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Saturday, May 18, 2024

Balochistan: The new hub of drug addiction

As Balochistan is located in the proximity of Afghanistan, which contributes 80 percent of global opium production, nearly seven routes of drug traffic pass through various roads in Balochistan. The Zhob route is considered one of the largest drug trafficking highways in South Asia.

In Balochistan, the mushrooming growth of drugs is alarmingly disturbing, though the concerned authorities seem reluctant to address it. Some people might make the proximity of Afghanistan-which brings forth 80 percent of global opium- as the propelling reason of growing addiction, the ground realities, however, suggest an all gather paradoxical image which tacitly or non-tacitly reflects on the filthy nexus between institutions and mighty drug dealers. Even though, in some corners of Balochistan like Awaran- a district in the south of the province- the drug mafias, apparently enjoy the ASHIRVAD of potential people, have managed to capture the institutions, thus facilitating the spread of fatal drugs.

As far as the United Nations Organization of Drugs and Crime (UNODC) report of 2013 is concerned, 230,000 people use illicit drugs in the province*. This figure surely also bypasses the far-flung areas of the province where mafias are selling drugs rather confidently and openly. As we stand shortage of adequate facts and figures, one cannot be exactly sure about the overall number of people who are injecting drugs.

Read more: Opium prices soar as Afghans fear a crackdown by Taliban on drugs

Looking at the rising cases of drugs fatalities 

Recently, Mohammad Husain, who was a victim of fatal drugs, took his final breath at Mashkay- A tehsil of Awaran- leaving a whole family behind. Since the region lacks basic health facilities, the cause of his death is still shrouded in mystery. ‘My husband was a regular drug addict who might have died to a drug related’ says the widow of Husain who, along with three daughters, sees a little hope of a bright tomorrow*.

In the same vein, it is probable that he might have died due to a disease like Human immune deficiency syndrome (AIDS) because the aforementioned report of UNODC further adds that 1.65 million people among 27 million drug addicts were living with HIV. Most of the cases in the province go undocumented, therefore it is highly speculative that a large number of people, may possibly, lose their lives due to drug-related diseases. Yet the provisional government is doing zero on the ground leaving a generation at the mercy of drugs.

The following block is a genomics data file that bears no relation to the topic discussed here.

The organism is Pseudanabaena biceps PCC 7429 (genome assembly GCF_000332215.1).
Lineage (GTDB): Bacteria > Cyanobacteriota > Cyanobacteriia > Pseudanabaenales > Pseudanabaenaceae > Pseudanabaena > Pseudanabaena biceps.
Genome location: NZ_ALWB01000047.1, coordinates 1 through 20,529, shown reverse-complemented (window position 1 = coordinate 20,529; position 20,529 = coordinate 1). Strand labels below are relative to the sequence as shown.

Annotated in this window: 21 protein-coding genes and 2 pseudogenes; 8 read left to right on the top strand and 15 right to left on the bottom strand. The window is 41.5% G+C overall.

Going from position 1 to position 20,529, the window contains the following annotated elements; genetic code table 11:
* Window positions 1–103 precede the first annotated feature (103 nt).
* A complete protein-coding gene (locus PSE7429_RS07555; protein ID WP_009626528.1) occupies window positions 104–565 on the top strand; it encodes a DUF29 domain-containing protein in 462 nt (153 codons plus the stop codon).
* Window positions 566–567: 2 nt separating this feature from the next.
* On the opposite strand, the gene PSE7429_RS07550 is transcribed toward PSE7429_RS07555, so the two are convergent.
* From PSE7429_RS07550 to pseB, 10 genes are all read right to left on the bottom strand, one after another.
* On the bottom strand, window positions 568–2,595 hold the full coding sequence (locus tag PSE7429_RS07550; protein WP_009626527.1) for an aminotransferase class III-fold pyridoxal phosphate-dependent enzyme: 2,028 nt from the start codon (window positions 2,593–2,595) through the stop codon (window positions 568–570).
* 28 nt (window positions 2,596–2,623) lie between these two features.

It is, nevertheless, correct to mention that institutions are now becoming the property of these mafias who are molding them according to their interests. Furthermore, the political instability is further opening corridors for these mafias to inoculate drugs wherever they want in the province, without anybody there to stop them. Balochistan is already having a bad governance reputation of not completing democratic interim, sporadic shifts in the provisional governance hurl balls of opportunity for drugs to thrive in the society. On the other hand, Balochistan, which is the most impoverished and conflict-ridden province, becomes vulnerable to drugs owing to little education and employment opportunities.

Read more: Students abusing drugs: A call for urgent attention!

Last month, an anti-drugs Twitter campaign was organized by the educated youth of Balochistan against the growing number of illicit drugs at Mashkay particularly and Balochistan generally. However, the concerned authorities showed very little response practically. Without the due support of state institutions, drugs will continue to snatch lives at an unprecedented number. Leaving the population at the mercy of fatal drugs only complicates the existing issues of the province.


 The writer is a freelance columnist based in Awaran, Balochistan. He tweets at @NizamHassan10. The views expressed by the writers do not necessarily represent Global Village Space’s editorial policy